Monday, November 18, 2019

Lady Death

I watched The Battle For Sevastopol over the weekend and thoroughly enjoyed it! My husband stumbled upon the movie and we both received an education about the world's deadliest female sniper, Lyudmila Pavlichenko, who came to be known as Lady Death. By the age of twenty-five, she had killed over three-hundred enemy soldiers. If you're like me, you've probably never heard of her. Here's more from Wikipedia:

Lyudmila Mikhailovna Pavlichenko (12 June 1916 – 10 October 1974) was a Soviet sniper in the Red Army during World War II,credited with 309 confirmed kills,[making her the most successful female sniper in history. Lyudmila was nicknamed "Lady Death" due to her incredible ability with a sniper rifle. She served in the Red Army during the Siege of Odessa and the Siege of Sevastopol, during the early stages of the Eastern Front in WWII. After she was injured in battle by a mortar shell, she was evacuated to Moscow. After Pavlichenko recovered from her injuries she trained other Red Army Snipers and was a public spokesperson for the Red Army. In 1942, she visited the White House and toured the United States, Canada, and Great Britain. After the war ended in 1945, she was reassigned as a Senior Researcher for the Soviet Navy. She later died at the age of 58 due to a stroke on 10 October 1974.


In June 1941, 24-year-old Pavlichenko was in her fourth year studying history at Kiev University when Germany began its invasion of the Soviet Union. Pavlichenko was among the first round of volunteers at the Odessa recruiting office, where she requested to join the infantry. The registrar pushed Pavlichenko to be a nurse but she refused. 
After seeing that she had completed multiple training courses they finally let her in the army as a sniper. Thus she was assigned to the Red Army's 25th Rifle Division. There she became one of 2,000 female snipers in the Red Army (although female soldiers were still just 2 percent of the Red Army's total number), of whom about 500 survived the war. Although she was in a combat role, she was only given a frag grenade due to weapon shortages. On 8 August 1942 a fallen comrade would hand her his Mosin-Nagant model 1891 bolt-action rifle. She achieved her first two kills and proved herself to her comrades. She described this event as her "baptism of fire", because after this she was officially a sniper.
Pavlichenko fought for about two and a half months near Odessa, where she recorded 187 kills.[11] She was promoted to senior sergeant in August 1941 when she reached 100 confirmed kills. At age 25, she married a fellow sniper whose name was Alexei Kitsenko. Soon after the marriage, Alexei was mortally wounded by a mortar shell. Kitsenko died after a few days in the hospital. When the Romanians gained control of Odessa on 15 October 1941, her unit was withdrawn by sea to Sevastopol on the Crimean Peninsula, where she fought for more than eight months. There she trained almost a dozen snipers, who killed over a hundred Axis soldiers during the battle. In May 1942, newly promoted Lieutenant Pavlichenko was cited by the Southern Army Council for killing 257 Axis soldiers. Her total of confirmed kills during World War II was 309, including 36 enemy snipers.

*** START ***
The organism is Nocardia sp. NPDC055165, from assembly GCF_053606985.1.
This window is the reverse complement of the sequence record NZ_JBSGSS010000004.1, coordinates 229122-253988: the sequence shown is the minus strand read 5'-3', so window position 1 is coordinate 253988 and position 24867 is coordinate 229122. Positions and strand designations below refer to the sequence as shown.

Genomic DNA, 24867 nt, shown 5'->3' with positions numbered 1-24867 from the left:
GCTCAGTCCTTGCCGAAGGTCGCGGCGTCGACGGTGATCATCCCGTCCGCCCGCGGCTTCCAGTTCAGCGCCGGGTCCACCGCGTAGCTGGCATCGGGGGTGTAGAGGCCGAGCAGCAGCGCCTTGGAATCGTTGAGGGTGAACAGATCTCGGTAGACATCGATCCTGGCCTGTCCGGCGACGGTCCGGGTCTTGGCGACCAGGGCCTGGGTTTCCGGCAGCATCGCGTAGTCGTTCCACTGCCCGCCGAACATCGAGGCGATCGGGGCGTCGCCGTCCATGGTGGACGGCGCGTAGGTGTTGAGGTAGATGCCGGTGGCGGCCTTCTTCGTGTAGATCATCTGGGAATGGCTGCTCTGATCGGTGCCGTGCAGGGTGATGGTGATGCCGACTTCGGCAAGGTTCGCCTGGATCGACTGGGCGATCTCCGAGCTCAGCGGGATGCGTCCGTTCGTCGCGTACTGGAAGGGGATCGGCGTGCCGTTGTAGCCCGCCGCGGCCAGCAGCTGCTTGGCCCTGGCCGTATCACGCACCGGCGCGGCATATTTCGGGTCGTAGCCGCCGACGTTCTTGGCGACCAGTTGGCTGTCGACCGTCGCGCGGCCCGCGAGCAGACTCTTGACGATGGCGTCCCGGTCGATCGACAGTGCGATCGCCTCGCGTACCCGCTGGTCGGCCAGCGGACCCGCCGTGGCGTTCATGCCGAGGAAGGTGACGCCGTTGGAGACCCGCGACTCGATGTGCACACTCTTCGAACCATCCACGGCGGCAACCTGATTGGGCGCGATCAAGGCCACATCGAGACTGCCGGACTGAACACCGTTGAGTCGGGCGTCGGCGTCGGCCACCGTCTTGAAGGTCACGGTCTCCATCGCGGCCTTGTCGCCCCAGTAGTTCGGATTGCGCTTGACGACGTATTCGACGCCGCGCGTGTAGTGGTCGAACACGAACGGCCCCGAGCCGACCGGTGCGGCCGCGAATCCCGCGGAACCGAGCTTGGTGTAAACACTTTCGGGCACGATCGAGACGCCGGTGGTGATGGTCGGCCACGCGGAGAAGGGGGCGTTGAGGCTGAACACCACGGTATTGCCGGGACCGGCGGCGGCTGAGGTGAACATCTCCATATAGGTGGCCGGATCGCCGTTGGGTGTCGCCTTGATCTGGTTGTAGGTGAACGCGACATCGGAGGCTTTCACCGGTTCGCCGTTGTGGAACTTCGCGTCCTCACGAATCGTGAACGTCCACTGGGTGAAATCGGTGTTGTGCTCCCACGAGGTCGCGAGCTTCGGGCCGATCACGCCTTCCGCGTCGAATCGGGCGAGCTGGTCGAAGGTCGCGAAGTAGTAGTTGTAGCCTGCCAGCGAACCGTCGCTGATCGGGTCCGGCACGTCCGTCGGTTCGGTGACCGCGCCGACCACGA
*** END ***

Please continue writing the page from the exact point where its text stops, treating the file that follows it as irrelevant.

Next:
In June 1942, Pavlichenko was hit in the face with shrapnel from a mortar shell. After her injury, the Soviet High Command ordered that she be evacuated from Sevastopol via submarine.[ She was too valuable to lose as she was the perfect example of Soviet womanhood. She spent around a month in the hospital; she did not go back to the Eastern Front after her injuries. Instead she became a propagandist for the Red Army. Due to her high kill count, she was nicknamed "Lady Death". She also trained snipers for combat duty till the end of the war in 1945.
What a life! Had you ever heard of Lady Death? Thanks for visiting and have a great week!

Monday, November 11, 2019

Transforming Rita


Back in the 1930's, a young actress named Rita Cansino, was having a hard time breaking away from small exotic roles, in part due to her name, and in part to the jet black hair of her Spanish ancestry.

As a starlet at Fox Studios, Rita Cansino married salesman and promoter Edward C. Judson.  Judson knew potential when he saw it.  Not only was Cansino beautiful, she was a dancer with a charismatic stage presence, and a spark that Judson knew would propel her to stardom.